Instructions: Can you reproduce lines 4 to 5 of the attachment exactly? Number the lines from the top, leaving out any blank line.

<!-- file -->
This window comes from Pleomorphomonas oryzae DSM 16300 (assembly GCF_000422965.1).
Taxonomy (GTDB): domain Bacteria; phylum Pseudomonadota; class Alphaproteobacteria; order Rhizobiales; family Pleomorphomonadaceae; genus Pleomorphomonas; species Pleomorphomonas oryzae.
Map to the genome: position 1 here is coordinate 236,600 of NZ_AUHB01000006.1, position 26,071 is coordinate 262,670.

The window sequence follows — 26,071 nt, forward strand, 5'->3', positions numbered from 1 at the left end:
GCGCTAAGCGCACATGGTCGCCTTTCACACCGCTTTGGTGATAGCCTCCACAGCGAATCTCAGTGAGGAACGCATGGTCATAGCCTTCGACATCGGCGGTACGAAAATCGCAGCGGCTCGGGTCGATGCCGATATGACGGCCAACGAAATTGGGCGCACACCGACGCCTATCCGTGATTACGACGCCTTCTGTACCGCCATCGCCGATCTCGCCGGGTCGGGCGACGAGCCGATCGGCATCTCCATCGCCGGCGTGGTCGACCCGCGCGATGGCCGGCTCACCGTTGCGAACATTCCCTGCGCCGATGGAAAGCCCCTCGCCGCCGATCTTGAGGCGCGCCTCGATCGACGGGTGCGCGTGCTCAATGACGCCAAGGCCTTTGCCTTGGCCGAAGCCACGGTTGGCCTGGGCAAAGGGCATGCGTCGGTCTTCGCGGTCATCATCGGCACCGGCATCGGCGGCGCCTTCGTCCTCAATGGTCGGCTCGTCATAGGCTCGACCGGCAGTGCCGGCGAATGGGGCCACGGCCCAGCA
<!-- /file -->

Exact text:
The window sequence follows — 26,071 nt, forward strand, 5'->3', positions numbered from 1 at the left end:
GCGCTAAGCGCACATGGTCGCCTTTCACACCGCTTTGGTGATAGCCTCCACAGCGAATCTCAGTGAGGAACGCATGGTCATAGCCTTCGACATCGGCGGTACGAAAATCGCAGCGGCTCGGGTCGATGCCGATATGACGGCCAACGAAATTGGGCGCACACCGACGCCTATCCGTGATTACGACGCCTTCTGTACCGCCATCGCCGATCTCGCCGGGTCGGGCGACGAGCCGATCGGCATCTCCATCGCCGGCGTGGTCGACCCGCGCGATGGCCGGCTCACCGTTGCGAACATTCCCTGCGCCGATGGAAAGCCCCTCGCCGCCGATCTTGAGGCGCGCCTCGATCGACGGGTGCGCGTGCTCAATGACGCCAAGGCCTTTGCCTTGGCCGAAGCCACGGTTGGCCTGGGCAAAGGGCATGCGTCGGTCTTCGCGGTCATCATCGGCACCGGCATCGGCGGCGCCTTCGTCCTCAATGGTCGGCTCGTCATAGGCTCGACCGGCAGTGCCGGCGAATGGGGCCACGGCCCAGCA